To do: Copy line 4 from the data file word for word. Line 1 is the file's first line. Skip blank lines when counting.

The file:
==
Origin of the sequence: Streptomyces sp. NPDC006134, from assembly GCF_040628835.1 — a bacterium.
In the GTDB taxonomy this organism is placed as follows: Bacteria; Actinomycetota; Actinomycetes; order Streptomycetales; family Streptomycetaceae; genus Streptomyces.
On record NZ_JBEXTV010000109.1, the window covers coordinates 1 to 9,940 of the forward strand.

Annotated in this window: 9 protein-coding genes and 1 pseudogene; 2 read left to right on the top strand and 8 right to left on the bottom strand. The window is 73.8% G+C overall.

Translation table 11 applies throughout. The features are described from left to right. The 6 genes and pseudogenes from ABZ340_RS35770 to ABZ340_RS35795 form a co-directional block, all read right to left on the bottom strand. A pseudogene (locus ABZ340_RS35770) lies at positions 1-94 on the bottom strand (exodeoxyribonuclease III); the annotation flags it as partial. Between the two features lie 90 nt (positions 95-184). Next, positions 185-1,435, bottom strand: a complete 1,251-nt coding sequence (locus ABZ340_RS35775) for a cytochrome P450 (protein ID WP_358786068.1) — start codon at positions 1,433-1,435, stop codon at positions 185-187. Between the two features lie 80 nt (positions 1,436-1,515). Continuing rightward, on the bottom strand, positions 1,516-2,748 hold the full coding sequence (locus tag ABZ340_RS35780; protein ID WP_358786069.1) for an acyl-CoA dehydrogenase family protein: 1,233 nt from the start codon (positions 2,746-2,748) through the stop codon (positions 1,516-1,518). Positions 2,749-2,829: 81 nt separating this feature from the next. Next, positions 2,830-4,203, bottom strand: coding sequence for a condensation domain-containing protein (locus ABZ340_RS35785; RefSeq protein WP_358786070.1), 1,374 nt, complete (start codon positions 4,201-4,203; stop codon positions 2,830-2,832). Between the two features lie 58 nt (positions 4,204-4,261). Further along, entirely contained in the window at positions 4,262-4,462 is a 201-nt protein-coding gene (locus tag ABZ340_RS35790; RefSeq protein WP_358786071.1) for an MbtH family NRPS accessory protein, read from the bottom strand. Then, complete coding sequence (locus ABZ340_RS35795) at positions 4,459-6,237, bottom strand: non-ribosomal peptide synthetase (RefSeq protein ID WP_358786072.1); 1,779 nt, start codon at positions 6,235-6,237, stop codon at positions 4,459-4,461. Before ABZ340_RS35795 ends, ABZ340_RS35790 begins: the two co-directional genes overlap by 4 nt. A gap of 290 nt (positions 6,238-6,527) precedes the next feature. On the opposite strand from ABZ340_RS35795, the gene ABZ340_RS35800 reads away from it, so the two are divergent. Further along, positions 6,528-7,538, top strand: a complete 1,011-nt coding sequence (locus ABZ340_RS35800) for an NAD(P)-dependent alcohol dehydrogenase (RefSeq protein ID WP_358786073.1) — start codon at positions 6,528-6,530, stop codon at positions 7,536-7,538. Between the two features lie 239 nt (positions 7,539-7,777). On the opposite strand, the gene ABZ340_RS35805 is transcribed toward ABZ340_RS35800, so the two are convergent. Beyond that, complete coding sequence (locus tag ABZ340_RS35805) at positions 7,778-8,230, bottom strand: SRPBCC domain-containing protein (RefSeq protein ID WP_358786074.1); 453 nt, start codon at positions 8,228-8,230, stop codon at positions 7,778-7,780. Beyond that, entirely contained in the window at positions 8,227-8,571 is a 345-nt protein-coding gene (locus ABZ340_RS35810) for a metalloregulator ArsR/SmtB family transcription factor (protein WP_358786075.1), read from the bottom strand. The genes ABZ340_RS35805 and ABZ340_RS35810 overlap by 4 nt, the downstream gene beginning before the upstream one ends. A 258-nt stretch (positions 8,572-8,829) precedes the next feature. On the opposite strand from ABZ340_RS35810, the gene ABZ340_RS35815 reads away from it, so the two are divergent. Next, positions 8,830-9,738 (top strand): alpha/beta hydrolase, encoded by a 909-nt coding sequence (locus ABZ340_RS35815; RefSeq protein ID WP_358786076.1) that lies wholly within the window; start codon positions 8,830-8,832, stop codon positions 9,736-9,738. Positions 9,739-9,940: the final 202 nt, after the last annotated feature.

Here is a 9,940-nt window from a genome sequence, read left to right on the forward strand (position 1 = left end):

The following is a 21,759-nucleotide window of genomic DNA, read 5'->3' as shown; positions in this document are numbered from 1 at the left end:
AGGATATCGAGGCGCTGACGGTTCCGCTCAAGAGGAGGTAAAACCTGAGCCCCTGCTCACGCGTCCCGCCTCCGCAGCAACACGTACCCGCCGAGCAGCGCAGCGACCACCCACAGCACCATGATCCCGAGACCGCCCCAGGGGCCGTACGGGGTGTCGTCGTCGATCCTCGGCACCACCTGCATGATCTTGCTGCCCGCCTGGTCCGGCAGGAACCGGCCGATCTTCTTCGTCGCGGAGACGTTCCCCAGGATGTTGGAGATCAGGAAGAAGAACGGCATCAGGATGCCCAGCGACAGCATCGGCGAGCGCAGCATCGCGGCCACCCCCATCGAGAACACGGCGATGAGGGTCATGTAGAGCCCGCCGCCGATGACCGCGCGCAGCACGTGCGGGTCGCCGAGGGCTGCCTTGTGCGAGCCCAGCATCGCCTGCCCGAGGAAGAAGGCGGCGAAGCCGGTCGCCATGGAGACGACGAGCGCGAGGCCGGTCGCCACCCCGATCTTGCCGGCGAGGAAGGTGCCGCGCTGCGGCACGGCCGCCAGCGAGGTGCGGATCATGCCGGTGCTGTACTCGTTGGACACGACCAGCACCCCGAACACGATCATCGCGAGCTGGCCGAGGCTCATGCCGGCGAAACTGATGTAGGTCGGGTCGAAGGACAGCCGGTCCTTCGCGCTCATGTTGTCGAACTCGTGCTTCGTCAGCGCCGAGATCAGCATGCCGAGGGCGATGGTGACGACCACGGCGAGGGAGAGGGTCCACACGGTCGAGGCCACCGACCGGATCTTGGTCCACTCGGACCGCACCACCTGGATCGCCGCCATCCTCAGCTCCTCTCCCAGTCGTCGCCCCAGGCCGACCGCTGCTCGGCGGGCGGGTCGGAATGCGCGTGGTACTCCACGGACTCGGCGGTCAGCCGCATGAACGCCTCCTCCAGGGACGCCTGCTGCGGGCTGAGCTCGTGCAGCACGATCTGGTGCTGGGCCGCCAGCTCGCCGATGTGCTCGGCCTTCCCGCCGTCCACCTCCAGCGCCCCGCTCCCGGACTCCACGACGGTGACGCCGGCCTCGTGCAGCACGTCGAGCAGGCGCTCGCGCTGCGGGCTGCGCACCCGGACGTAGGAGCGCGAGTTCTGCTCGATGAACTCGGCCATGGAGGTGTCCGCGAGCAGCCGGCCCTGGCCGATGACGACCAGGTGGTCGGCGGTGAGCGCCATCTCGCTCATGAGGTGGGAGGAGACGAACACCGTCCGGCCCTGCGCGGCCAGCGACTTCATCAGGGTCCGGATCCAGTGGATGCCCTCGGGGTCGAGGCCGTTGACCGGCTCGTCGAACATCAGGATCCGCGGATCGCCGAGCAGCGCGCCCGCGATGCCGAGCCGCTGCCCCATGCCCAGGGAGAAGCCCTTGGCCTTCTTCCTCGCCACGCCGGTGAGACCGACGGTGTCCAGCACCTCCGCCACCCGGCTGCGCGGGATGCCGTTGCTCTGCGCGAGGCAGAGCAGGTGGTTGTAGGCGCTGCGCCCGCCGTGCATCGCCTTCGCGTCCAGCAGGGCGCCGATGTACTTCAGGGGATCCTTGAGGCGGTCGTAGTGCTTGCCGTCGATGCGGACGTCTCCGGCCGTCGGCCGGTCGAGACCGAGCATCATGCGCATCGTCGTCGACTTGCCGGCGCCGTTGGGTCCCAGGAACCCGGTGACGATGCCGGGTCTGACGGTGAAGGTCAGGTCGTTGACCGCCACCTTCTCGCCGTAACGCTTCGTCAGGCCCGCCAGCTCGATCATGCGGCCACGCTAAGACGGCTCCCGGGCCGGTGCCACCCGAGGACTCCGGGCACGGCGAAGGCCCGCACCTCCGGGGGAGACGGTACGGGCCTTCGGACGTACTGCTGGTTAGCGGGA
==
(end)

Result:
Annotated in this window: 9 protein-coding genes and 1 pseudogene; 2 read left to right on the top strand and 8 right to left on the bottom strand. The window is 73.8% G+C overall.